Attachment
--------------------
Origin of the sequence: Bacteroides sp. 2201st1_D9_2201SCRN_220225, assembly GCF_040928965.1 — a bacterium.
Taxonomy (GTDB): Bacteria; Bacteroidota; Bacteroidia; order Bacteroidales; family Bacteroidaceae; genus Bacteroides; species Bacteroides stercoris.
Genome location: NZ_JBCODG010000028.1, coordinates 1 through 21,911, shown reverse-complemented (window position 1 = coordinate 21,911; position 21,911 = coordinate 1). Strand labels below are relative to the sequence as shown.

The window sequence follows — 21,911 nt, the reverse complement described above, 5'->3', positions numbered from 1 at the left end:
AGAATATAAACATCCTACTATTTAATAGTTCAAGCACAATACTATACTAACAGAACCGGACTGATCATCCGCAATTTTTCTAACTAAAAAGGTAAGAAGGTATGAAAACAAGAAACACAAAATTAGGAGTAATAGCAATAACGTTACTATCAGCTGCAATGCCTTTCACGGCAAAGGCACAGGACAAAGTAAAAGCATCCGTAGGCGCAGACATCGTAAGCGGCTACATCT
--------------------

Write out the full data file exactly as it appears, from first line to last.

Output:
Origin of the sequence: Bacteroides sp. 2201st1_D9_2201SCRN_220225, assembly GCF_040928965.1 — a bacterium.
Taxonomy (GTDB): Bacteria; Bacteroidota; Bacteroidia; order Bacteroidales; family Bacteroidaceae; genus Bacteroides; species Bacteroides stercoris.
Genome location: NZ_JBCODG010000028.1, coordinates 1 through 21,911, shown reverse-complemented (window position 1 = coordinate 21,911; position 21,911 = coordinate 1). Strand labels below are relative to the sequence as shown.

The window sequence follows — 21,911 nt, the reverse complement described above, 5'->3', positions numbered from 1 at the left end:
AGAATATAAACATCCTACTATTTAATAGTTCAAGCACAATACTATACTAACAGAACCGGACTGATCATCCGCAATTTTTCTAACTAAAAAGGTAAGAAGGTATGAAAACAAGAAACACAAAATTAGGAGTAATAGCAATAACGTTACTATCAGCTGCAATGCCTTTCACGGCAAAGGCACAGGACAAAGTAAAAGCATCCGTAGGCGCAGACATCGTAAGCGGCTACATCT